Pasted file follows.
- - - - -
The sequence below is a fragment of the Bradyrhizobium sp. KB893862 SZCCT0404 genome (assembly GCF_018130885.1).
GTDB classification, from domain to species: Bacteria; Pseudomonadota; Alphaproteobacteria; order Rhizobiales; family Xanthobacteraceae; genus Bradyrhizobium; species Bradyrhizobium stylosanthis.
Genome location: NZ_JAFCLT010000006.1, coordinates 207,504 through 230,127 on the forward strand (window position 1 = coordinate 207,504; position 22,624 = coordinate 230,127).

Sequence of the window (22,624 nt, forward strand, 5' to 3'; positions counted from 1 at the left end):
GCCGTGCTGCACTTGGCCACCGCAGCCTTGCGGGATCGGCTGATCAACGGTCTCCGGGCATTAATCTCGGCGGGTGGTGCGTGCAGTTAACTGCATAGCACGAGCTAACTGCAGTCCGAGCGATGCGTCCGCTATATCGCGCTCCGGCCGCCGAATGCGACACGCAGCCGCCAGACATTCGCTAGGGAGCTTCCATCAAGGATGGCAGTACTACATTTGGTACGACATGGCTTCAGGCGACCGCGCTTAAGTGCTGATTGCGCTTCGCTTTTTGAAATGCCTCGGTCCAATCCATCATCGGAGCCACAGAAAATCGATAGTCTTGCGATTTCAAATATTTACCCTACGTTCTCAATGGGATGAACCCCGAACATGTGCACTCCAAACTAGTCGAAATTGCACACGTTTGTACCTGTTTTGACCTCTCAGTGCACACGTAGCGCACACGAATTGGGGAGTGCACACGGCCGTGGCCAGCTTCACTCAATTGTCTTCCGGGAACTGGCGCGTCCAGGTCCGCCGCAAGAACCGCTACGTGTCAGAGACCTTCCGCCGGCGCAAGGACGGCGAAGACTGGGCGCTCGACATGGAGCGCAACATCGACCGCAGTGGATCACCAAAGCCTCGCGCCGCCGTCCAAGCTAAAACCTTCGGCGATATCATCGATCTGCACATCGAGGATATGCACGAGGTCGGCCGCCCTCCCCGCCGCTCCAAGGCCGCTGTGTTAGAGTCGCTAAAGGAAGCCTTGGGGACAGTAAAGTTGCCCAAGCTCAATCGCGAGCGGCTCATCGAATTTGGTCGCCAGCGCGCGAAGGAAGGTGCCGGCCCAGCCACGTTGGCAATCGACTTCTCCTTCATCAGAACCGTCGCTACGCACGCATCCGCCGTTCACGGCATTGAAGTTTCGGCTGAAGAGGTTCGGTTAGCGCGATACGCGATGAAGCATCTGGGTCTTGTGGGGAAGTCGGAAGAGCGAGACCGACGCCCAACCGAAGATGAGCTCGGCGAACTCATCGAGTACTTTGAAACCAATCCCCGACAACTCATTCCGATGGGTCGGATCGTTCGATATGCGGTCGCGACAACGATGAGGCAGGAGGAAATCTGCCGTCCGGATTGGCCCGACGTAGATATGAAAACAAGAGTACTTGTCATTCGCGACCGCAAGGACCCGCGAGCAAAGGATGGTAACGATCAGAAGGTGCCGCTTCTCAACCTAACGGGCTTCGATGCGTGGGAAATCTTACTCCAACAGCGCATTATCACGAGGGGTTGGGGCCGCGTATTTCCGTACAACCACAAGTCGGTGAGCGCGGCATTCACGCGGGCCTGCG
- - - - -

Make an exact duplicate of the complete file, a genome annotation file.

The sequence below is a fragment of the Bradyrhizobium sp. KB893862 SZCCT0404 genome (assembly GCF_018130885.1).
GTDB classification, from domain to species: Bacteria; Pseudomonadota; Alphaproteobacteria; order Rhizobiales; family Xanthobacteraceae; genus Bradyrhizobium; species Bradyrhizobium stylosanthis.
Genome location: NZ_JAFCLT010000006.1, coordinates 207,504 through 230,127 on the forward strand (window position 1 = coordinate 207,504; position 22,624 = coordinate 230,127).

Sequence of the window (22,624 nt, forward strand, 5' to 3'; positions counted from 1 at the left end):
GCCGTGCTGCACTTGGCCACCGCAGCCTTGCGGGATCGGCTGATCAACGGTCTCCGGGCATTAATCTCGGCGGGTGGTGCGTGCAGTTAACTGCATAGCACGAGCTAACTGCAGTCCGAGCGATGCGTCCGCTATATCGCGCTCCGGCCGCCGAATGCGACACGCAGCCGCCAGACATTCGCTAGGGAGCTTCCATCAAGGATGGCAGTACTACATTTGGTACGACATGGCTTCAGGCGACCGCGCTTAAGTGCTGATTGCGCTTCGCTTTTTGAAATGCCTCGGTCCAATCCATCATCGGAGCCACAGAAAATCGATAGTCTTGCGATTTCAAATATTTACCCTACGTTCTCAATGGGATGAACCCCGAACATGTGCACTCCAAACTAGTCGAAATTGCACACGTTTGTACCTGTTTTGACCTCTCAGTGCACACGTAGCGCACACGAATTGGGGAGTGCACACGGCCGTGGCCAGCTTCACTCAATTGTCTTCCGGGAACTGGCGCGTCCAGGTCCGCCGCAAGAACCGCTACGTGTCAGAGACCTTCCGCCGGCGCAAGGACGGCGAAGACTGGGCGCTCGACATGGAGCGCAACATCGACCGCAGTGGATCACCAAAGCCTCGCGCCGCCGTCCAAGCTAAAACCTTCGGCGATATCATCGATCTGCACATCGAGGATATGCACGAGGTCGGCCGCCCTCCCCGCCGCTCCAAGGCCGCTGTGTTAGAGTCGCTAAAGGAAGCCTTGGGGACAGTAAAGTTGCCCAAGCTCAATCGCGAGCGGCTCATCGAATTTGGTCGCCAGCGCGCGAAGGAAGGTGCCGGCCCAGCCACGTTGGCAATCGACTTCTCCTTCATCAGAACCGTCGCTACGCACGCATCCGCCGTTCACGGCATTGAAGTTTCGGCTGAAGAGGTTCGGTTAGCGCGATACGCGATGAAGCATCTGGGTCTTGTGGGGAAGTCGGAAGAGCGAGACCGACGCCCAACCGAAGATGAGCTCGGCGAACTCATCGAGTACTTTGAAACCAATCCCCGACAACTCATTCCGATGGGTCGGATCGTTCGATATGCGGTCGCGACAACGATGAGGCAGGAGGAAATCTGCCGTCCGGATTGGCCCGACGTAGATATGAAAACAAGAGTACTTGTCATTCGCGACCGCAAGGACCCGCGAGCAAAGGATGGTAACGATCAGAAGGTGCCGCTTCTCAACCTAACGGGCTTCGATGCGTGGGAAATCTTACTCCAACAGCGCATTATCACGAGGGGTTGGGGCCGCGTATTTCCGTACAACCACAAGTCGGTGAGCGCGGCATTCACGCGGGCCTGCG